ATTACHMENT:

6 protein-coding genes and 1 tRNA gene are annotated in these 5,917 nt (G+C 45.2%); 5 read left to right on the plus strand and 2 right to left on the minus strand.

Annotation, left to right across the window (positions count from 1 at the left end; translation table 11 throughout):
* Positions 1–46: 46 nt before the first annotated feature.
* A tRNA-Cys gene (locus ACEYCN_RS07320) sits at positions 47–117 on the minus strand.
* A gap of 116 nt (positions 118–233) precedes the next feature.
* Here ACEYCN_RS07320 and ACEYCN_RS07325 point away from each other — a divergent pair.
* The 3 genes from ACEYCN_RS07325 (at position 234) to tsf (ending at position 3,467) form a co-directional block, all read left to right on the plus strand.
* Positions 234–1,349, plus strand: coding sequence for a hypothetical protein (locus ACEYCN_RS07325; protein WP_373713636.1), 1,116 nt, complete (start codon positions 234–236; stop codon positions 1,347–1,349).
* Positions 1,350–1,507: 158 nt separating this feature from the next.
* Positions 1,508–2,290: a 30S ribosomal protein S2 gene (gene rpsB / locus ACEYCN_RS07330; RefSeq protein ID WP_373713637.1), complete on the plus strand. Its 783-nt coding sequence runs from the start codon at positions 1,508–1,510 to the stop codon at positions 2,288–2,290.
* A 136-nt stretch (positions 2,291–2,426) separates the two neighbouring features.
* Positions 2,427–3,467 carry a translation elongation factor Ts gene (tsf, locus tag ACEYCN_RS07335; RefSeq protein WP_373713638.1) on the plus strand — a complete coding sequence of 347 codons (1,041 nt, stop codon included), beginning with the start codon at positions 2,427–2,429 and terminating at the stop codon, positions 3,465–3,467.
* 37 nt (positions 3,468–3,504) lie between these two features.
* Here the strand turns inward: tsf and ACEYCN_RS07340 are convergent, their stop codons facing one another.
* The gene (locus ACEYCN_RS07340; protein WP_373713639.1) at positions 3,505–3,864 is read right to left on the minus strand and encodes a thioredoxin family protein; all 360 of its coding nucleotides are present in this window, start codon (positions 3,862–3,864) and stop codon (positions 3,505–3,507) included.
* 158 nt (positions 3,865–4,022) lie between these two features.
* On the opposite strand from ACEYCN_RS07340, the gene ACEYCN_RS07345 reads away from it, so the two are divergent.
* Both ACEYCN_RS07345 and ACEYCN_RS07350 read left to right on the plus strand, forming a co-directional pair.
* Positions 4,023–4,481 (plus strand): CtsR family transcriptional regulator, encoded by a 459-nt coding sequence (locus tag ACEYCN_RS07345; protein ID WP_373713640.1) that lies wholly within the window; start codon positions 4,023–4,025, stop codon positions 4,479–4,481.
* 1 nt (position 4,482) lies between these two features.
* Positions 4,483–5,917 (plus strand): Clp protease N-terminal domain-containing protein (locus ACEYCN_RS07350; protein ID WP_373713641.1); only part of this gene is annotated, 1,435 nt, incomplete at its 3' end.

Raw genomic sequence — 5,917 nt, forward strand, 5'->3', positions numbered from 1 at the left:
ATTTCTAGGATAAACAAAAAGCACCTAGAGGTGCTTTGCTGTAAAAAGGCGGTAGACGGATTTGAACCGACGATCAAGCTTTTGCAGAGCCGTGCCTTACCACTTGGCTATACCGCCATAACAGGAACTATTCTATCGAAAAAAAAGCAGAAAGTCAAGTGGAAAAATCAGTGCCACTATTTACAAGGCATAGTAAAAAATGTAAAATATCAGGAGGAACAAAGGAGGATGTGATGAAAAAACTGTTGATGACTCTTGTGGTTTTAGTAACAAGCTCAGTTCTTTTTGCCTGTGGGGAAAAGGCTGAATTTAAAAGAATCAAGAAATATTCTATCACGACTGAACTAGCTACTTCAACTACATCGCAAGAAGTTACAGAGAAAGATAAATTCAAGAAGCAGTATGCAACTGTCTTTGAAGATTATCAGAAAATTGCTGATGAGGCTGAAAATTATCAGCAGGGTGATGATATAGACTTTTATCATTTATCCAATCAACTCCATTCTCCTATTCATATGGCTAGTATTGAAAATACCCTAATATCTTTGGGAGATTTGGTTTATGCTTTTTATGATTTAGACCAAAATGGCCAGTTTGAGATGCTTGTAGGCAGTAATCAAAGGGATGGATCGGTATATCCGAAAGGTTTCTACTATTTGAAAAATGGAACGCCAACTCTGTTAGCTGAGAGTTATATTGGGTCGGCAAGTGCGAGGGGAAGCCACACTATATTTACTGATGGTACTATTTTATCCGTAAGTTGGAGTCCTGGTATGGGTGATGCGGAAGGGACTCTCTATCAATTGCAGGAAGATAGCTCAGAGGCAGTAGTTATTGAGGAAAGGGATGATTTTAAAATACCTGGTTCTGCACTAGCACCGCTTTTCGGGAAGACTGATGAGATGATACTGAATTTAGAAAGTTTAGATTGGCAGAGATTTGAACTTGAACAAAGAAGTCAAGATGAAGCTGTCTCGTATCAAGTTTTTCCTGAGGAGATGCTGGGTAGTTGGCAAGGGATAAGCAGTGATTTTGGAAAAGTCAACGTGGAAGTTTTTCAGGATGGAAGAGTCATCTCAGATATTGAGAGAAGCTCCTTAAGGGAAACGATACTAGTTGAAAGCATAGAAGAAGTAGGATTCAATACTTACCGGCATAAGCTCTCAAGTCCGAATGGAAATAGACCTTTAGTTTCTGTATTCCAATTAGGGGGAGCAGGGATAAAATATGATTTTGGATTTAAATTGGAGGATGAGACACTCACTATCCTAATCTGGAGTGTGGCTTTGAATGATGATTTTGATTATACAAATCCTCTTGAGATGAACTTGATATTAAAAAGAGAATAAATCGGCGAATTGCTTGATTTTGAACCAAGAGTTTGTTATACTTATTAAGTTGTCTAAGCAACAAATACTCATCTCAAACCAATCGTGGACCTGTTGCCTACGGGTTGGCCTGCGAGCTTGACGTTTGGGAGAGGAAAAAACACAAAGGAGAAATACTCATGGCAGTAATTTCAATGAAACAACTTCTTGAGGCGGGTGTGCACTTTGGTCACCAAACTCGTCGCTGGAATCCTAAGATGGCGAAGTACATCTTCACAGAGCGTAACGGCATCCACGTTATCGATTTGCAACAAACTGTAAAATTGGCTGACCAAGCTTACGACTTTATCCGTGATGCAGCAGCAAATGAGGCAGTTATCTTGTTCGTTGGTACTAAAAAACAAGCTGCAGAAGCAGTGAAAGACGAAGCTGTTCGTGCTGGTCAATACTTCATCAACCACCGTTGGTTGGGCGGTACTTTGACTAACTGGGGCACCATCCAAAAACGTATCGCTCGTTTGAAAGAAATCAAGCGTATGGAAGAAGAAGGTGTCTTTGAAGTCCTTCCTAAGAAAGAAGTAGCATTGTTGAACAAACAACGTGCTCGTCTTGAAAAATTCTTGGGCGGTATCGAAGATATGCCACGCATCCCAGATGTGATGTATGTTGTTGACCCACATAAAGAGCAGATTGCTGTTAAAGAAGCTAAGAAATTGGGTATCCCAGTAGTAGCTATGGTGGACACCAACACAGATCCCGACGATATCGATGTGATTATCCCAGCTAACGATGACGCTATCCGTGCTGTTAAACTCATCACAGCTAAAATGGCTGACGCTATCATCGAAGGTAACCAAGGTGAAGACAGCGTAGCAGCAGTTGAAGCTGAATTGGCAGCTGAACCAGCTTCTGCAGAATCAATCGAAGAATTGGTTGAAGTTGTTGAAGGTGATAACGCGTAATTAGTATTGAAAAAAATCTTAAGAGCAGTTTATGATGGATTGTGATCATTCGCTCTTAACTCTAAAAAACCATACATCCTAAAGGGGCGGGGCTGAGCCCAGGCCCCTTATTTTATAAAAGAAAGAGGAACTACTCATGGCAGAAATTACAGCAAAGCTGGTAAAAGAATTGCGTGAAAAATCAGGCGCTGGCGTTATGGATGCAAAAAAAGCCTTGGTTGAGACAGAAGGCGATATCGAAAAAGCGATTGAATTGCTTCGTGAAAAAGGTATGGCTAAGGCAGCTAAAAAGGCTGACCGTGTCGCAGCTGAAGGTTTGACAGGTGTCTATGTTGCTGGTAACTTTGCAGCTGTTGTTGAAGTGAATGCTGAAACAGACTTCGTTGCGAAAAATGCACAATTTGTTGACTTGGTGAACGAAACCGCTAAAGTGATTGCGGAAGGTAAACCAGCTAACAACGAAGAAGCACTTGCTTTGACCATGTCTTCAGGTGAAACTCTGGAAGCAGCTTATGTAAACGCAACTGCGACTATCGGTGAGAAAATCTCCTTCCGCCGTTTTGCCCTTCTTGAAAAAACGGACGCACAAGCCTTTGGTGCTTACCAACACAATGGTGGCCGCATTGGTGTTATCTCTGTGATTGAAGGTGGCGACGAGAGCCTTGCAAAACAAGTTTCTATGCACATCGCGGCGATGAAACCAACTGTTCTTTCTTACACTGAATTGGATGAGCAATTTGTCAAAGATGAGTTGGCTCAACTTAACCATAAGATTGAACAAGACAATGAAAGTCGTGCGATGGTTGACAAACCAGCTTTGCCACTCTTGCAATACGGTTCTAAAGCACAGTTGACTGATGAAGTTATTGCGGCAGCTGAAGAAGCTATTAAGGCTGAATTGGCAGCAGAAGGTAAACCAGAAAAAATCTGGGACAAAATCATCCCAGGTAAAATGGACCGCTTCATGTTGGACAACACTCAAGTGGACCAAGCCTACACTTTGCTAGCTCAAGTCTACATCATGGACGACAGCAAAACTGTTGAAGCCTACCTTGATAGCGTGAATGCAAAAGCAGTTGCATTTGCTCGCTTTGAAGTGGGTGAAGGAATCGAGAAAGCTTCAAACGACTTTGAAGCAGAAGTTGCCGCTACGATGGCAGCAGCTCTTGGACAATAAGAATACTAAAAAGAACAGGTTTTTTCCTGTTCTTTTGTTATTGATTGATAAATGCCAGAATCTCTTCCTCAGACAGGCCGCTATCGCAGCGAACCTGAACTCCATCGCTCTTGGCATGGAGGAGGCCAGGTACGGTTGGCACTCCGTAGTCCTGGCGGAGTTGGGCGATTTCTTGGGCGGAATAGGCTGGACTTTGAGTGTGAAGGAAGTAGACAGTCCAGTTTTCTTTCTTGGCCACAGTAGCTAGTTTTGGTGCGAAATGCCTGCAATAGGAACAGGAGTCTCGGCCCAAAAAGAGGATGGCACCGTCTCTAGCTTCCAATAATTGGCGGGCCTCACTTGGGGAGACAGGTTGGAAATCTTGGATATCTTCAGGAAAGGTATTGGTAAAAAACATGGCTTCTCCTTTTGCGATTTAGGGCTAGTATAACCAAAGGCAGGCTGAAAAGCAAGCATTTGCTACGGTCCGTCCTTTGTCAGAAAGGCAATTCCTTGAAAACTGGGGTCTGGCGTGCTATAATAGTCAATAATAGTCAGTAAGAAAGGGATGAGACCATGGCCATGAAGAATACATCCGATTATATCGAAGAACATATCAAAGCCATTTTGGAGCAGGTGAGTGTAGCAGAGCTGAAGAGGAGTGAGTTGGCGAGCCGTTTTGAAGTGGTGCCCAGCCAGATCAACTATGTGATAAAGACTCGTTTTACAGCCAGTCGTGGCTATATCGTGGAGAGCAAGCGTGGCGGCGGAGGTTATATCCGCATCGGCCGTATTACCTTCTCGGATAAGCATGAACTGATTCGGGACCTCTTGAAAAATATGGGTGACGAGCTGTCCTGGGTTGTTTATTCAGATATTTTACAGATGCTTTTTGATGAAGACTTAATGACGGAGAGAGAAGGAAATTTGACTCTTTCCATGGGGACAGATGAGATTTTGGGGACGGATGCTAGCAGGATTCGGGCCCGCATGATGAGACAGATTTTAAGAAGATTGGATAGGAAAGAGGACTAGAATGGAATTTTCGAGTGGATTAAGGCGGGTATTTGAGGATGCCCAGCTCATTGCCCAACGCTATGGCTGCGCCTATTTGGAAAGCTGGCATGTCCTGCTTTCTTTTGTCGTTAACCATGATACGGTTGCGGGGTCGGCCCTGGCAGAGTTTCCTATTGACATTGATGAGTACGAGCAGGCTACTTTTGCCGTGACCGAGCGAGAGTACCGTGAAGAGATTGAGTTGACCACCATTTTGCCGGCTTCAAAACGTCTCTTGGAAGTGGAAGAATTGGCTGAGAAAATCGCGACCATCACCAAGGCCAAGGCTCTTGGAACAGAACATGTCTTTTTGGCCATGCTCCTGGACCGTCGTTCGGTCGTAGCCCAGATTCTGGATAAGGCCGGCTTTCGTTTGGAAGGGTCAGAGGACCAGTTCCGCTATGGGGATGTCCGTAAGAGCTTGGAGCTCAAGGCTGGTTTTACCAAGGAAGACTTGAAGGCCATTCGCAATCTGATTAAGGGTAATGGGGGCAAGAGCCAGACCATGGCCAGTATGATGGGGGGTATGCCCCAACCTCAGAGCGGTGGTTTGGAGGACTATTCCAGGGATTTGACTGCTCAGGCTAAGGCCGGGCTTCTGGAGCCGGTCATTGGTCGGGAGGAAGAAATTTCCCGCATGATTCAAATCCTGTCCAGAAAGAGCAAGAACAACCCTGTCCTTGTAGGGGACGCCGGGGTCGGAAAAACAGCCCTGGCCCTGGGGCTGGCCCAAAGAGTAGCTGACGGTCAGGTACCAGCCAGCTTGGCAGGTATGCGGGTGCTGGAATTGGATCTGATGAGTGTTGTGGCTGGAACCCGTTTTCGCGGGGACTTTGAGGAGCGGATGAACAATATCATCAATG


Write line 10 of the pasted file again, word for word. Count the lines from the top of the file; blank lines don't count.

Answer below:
* Positions 1,508–2,290: a 30S ribosomal protein S2 gene (gene rpsB / locus ACEYCN_RS07330; RefSeq protein ID WP_373713637.1), complete on the plus strand. Its 783-nt coding sequence runs from the start codon at positions 1,508–1,510 to the stop codon at positions 2,288–2,290.